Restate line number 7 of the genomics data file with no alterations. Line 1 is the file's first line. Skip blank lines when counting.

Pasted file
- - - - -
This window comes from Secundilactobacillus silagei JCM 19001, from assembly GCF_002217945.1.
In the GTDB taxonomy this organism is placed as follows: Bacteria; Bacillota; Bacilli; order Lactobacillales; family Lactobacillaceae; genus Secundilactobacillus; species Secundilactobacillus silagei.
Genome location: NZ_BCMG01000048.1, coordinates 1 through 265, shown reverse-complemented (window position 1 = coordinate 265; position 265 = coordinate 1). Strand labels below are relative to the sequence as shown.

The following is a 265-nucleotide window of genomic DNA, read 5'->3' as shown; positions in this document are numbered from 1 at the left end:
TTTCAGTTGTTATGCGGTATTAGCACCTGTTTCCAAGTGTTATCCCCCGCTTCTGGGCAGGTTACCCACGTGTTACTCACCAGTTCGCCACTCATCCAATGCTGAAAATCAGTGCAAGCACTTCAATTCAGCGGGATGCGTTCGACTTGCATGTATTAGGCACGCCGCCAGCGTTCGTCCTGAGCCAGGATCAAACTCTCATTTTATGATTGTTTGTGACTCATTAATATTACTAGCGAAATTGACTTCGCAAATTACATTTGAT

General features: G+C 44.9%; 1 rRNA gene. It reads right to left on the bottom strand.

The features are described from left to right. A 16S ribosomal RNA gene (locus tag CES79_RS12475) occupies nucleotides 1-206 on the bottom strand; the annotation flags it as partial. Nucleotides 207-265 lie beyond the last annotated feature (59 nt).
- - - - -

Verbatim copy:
The features are described from left to right. A 16S ribosomal RNA gene (locus tag CES79_RS12475) occupies nucleotides 1-206 on the bottom strand; the annotation flags it as partial. Nucleotides 207-265 lie beyond the last annotated feature (59 nt).